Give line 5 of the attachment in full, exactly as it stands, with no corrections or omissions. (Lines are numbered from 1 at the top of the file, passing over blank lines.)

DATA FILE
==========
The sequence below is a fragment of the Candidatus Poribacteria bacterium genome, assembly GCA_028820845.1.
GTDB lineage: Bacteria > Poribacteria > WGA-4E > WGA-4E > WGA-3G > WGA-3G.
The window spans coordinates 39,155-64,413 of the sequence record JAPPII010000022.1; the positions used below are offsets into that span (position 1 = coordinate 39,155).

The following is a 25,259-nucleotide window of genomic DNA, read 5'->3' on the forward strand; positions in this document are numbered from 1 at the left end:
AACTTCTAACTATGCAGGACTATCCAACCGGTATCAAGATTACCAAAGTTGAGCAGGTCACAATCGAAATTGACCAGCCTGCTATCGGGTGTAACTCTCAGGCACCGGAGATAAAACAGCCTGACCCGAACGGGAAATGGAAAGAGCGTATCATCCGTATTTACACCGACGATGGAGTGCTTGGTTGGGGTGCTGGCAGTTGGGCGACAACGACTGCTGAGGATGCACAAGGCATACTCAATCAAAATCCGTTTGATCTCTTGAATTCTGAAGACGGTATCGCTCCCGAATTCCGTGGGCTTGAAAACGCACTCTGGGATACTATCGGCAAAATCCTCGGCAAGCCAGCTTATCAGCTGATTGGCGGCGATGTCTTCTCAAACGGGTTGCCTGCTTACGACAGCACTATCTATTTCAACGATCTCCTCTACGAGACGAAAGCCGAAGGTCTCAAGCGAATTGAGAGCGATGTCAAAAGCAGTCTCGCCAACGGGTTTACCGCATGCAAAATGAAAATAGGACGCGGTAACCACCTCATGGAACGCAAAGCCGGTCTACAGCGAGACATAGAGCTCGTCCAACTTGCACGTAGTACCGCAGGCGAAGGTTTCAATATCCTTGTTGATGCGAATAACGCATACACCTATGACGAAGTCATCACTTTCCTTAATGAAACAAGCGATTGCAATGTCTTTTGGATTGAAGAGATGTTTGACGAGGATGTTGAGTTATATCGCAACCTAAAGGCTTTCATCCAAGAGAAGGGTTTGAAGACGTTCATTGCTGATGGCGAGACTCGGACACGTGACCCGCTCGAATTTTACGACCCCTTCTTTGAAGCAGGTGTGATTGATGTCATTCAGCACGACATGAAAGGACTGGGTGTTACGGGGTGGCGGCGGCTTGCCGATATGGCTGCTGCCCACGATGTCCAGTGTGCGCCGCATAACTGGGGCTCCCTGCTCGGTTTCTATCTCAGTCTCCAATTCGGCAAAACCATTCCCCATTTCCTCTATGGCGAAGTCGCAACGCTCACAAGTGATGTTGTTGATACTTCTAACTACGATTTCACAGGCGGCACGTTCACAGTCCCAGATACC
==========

AACTTCTAACTATGCAGGACTATCCAACCGGTATCAAGATTACCAAAGTTGAGCAGGTCACAATCGAAATTGACCAGCCTGCTATCGGGTGTAACTCTCAGGCACCGGAGATAAAACAGCCTGACCCGAACGGGAAATGGAAAGAGCGTATCATCCGTATTTACACCGACGATGGAGTGCTTGGTTGGGGTGCTGGCAGTTGGGCGACAACGACTGCTGAGGATGCACAAGGCATACTCAATCAAAATCCGTTTGATCTCTTGAATTCTGAAGACGGTATCGCTCCCGAATTCCGTGGGCTTGAAAACGCACTCTGGGATACTATCGGCAAAATCCTCGGCAAGCCAGCTTATCAGCTGATTGGCGGCGATGTCTTCTCAAACGGGTTGCCTGCTTACGACAGCACTATCTATTTCAACGATCTCCTCTACGAGACGAAAGCCGAAGGTCTCAAGCGAATTGAGAGCGATGTCAAAAGCAGTCTCGCCAACGGGTTTACCGCATGCAAAATGAAAATAGGACGCGGTAACCACCTCATGGAACGCAAAGCCGGTCTACAGCGAGACATAGAGCTCGTCCAACTTGCACGTAGTACCGCAGGCGAAGGTTTCAATATCCTTGTTGATGCGAATAACGCATACACCTATGACGAAGTCATCACTTTCCTTAATGAAACAAGCGATTGCAATGTCTTTTGGATTGAAGAGATGTTTGACGAGGATGTTGAGTTATATCGCAACCTAAAGGCTTTCATCCAAGAGAAGGGTTTGAAGACGTTCATTGCTGATGGCGAGACTCGGACACGTGACCCGCTCGAATTTTACGACCCCTTCTTTGAAGCAGGTGTGATTGATGTCATTCAGCACGACATGAAAGGACTGGGTGTTACGGGGTGGCGGCGGCTTGCCGATATGGCTGCTGCCCACGATGTCCAGTGTGCGCCGCATAACTGGGGCTCCCTGCTCGGTTTCTATCTCAGTCTCCAATTCGGCAAAACCATTCCCCATTTCCTCTATGGCGAAGTCGCAACGCTCACAAGTGATGTTGTTGATACTTCTAACTACGATTTCACAGGCGGCACGTTCACAGTCCCAGATACC